In its continuing consultations on the Unfair Commercial Practices Directive, the DTI has pondered copying Germany and allowing competitors to sue each other for breaches of consumer protection laws. What an excellent idea says Stephen Groom
Topic: Consumer protection
Who: The Department for Trade and Industry ("DTI"), UK
When: December 2006
As the December 2007 deadline approaches for Europe to implement the Unfair Commercial Practices Directive ("UCPD"), the UK Government's DTI has published its response ("Response") to the various comments received from stakeholders on the UCPD consultation paper it published in December 2005.
Also in December 2006 the DTI published yet another UCPD consultation. This time focusing on framing and enforcing criminal sanctions for breaching the new rules by indulging in "misleading", "aggressive" or just plain "unfair" consumer-facing commercial practices. Will practices that currently earn a slap on the wrist from the Advertising Standards Authority, for example, now land the board of the advertiser in clink?
Well kept secret
More on this soon on marketinglaw, but here we will focus on the brief reference in the Response to a method of enforcement of consumer protection and marketing laws which is a well kept secret in the UK.
We will call this "mutual regulation" for now and the underlying concept is simple and has been operating in other EU states like Germany for many years.
Some benefits of mutual regulation
Mutual regulation could at a stroke relieve the considerable burden on Advertising Standards Authority and many other hard-pressed and over stretched regulators of advertising and marketing such as trading standards, the Financial Services Authority, the Information Commissioner's Office, the Medicines and Healthcare Regulatory Authority, the Direct Marketing Authority, Ofcom, the Office of fair Trading and premium rate line regulator ICSTIS, to name but a few.
Mutual regulation could quickly restore healthy respect amongst UK businesses and consumers alike for hitherto barely enforced consumer protection measures such as those dealing with data privacy, digital marketing, distance selling, price indications, trade descriptions, telephone marketing and prize promotions.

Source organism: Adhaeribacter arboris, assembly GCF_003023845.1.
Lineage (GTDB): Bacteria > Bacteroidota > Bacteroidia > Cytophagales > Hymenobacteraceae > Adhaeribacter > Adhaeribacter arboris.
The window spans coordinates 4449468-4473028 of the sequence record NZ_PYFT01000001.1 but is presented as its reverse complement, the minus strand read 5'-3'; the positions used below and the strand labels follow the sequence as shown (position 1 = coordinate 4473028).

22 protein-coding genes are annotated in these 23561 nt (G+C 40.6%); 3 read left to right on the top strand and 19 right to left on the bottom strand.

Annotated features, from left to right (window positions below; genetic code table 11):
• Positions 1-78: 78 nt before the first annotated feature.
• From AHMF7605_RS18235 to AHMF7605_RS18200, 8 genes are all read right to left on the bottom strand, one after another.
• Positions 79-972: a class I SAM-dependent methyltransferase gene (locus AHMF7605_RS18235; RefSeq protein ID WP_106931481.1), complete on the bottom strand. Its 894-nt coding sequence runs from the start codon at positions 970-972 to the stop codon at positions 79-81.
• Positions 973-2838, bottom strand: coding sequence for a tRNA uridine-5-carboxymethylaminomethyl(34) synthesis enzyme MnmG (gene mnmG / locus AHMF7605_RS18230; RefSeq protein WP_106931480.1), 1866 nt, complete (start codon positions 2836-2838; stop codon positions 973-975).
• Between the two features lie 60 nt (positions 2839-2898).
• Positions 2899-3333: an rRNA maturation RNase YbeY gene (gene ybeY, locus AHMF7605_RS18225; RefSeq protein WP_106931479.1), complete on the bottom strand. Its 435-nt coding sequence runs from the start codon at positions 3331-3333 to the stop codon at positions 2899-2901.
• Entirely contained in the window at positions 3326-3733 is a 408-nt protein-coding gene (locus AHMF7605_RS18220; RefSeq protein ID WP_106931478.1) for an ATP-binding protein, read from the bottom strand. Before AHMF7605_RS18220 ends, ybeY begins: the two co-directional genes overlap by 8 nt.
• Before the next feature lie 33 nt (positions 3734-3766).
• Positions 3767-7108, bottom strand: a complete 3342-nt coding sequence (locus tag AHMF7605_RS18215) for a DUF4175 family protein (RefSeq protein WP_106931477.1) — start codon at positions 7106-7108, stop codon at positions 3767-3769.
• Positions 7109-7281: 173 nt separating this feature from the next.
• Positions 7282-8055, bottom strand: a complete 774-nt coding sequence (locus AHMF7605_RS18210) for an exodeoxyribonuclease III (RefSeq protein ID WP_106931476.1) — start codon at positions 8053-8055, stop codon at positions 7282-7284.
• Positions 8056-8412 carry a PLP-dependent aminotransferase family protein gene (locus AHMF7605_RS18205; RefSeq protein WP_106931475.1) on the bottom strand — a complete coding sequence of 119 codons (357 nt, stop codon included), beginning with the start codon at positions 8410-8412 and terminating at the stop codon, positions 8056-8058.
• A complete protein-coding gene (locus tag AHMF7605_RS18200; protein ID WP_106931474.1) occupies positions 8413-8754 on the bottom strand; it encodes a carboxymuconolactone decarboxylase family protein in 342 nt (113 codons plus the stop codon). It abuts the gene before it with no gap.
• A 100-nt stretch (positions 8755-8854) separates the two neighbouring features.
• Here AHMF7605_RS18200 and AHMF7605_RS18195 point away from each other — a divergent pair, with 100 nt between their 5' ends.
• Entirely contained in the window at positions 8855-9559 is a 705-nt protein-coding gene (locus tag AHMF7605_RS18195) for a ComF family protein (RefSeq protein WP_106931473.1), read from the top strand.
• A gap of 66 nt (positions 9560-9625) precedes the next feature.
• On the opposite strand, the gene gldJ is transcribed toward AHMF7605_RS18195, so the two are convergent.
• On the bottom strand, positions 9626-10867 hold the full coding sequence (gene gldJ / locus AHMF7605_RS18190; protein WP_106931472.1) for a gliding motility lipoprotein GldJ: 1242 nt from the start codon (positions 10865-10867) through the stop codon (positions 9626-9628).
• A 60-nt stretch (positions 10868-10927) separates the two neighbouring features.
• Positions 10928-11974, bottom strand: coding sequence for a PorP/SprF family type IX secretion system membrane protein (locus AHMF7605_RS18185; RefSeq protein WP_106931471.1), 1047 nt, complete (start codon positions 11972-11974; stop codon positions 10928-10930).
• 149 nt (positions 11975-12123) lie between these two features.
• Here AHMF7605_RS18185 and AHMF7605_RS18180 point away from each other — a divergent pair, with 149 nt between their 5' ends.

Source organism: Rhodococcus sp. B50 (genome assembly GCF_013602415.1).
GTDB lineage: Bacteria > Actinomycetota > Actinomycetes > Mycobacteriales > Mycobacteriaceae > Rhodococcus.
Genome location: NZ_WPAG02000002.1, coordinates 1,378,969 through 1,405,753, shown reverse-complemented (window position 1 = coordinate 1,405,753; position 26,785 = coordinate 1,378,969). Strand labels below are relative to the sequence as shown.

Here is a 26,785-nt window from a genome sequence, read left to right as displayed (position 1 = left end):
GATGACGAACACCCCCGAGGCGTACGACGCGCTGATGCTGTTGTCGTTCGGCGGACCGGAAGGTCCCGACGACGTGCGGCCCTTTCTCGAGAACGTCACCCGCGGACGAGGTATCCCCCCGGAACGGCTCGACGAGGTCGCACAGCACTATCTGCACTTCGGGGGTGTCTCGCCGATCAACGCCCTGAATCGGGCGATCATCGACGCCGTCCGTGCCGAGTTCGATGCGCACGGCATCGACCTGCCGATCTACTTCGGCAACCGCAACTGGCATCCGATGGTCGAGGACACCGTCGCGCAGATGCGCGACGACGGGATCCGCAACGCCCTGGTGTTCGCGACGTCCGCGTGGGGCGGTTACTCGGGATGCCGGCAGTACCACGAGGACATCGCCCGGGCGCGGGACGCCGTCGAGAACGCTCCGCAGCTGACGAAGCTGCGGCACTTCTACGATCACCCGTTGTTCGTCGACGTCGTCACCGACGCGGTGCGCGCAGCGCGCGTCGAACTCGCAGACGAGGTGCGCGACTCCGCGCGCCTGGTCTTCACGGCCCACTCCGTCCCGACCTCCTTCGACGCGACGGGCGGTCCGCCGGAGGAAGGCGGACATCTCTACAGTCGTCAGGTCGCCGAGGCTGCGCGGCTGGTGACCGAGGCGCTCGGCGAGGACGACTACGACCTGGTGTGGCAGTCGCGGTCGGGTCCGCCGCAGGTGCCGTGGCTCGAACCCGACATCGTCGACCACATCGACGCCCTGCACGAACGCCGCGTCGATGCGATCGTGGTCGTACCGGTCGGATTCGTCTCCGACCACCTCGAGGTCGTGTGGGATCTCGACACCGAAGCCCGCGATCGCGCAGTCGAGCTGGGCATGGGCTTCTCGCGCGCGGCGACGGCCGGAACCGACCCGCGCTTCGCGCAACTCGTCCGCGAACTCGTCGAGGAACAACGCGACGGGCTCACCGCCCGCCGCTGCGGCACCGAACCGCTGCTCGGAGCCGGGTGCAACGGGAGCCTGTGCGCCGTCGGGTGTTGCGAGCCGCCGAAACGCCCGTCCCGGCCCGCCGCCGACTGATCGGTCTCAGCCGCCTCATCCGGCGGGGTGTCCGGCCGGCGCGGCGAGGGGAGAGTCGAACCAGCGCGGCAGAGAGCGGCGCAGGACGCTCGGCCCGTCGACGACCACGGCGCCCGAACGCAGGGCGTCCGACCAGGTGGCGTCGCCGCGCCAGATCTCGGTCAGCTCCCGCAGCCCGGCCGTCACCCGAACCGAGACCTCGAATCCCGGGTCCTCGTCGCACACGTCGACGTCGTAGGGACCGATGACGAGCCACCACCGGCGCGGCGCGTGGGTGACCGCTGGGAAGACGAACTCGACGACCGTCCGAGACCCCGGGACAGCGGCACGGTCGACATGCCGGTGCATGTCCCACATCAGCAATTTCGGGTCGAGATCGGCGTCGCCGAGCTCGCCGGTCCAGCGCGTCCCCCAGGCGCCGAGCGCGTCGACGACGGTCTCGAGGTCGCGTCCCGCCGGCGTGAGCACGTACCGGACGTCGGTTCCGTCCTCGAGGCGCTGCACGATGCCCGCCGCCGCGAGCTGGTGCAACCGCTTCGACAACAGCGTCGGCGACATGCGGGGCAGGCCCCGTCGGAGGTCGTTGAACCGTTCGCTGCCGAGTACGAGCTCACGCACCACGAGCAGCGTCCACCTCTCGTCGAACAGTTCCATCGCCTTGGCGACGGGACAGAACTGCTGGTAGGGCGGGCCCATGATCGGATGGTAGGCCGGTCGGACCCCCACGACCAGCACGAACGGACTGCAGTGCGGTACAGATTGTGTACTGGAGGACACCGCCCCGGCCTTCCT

Mutual regulation could provide consumer bodies, brand owners and consumers with a means of obtaining swift and effective justice which quickly put a stop to even digital non compliant practices that otherwise might attract a slap on the wrist weeks down the line and long after the offending email or text has done its work.
Mutual regulation could hit non compliant advertisers where it hurts, in the pocket, whereas an ASA "complaint upheld" might be regarded as an acceptable overhead.
Mutual recognition could rapidly remove the current inequalities of treatment which today make the UK marketplace systemically anti competitive. Responsible and compliant advertisers and marketers could at last reach a point where they are not consistently disadvantaged against competitors who ignore consumer protection laws, reap the benefits and get off scot free.
What is mutual regulation
So what is mutual regulation?
It is giving businesses the right to enforce consumer protection laws themselves by taking their non compliant competitors to court.
This is a right that German businesses have had for many years but something that UK brand owners have simply not been able to do until now, unless for instance rights such as trade marks or copyright are infringed or a passing off has been committed or a libel or "malicious falsehood" has occurred .
How would this system be financed? By a small levy on advertising spend in addition to that already charged to finance the ASA/CAP self regulatory system and channelling into the new system the fines currently meted out against advertisers by bodies such as ICSTIS and the FSA as well as the fines paid by businesses under the new system.
To avoid clogging up the existing courts consideration might also be given to setting up a separate specialised "Market Court" along the lines of similar bodies in Sweden for example. Their experience would speed the processing of cases and also provide consumers with cheap and quick, user friendly redress.
Interested in "mutual regulation"? Well if you are, unfortunately the DTI does not seem to share your view to date. In its Response it dismisses the idea stating merely in justification that existing enforcement arrangements are adequate. A breathtaking assertion that leads one to wonder just who the DTI has been listening to before arriving at this point of view.
Why this matters:
Many in the UK marketing community take a view quite contrary to that of the DTI and believe that existing enforcement mechanisms for advertising and marketing related consumer protection laws are hopelessly inadequate. Perhaps the DTI should think again.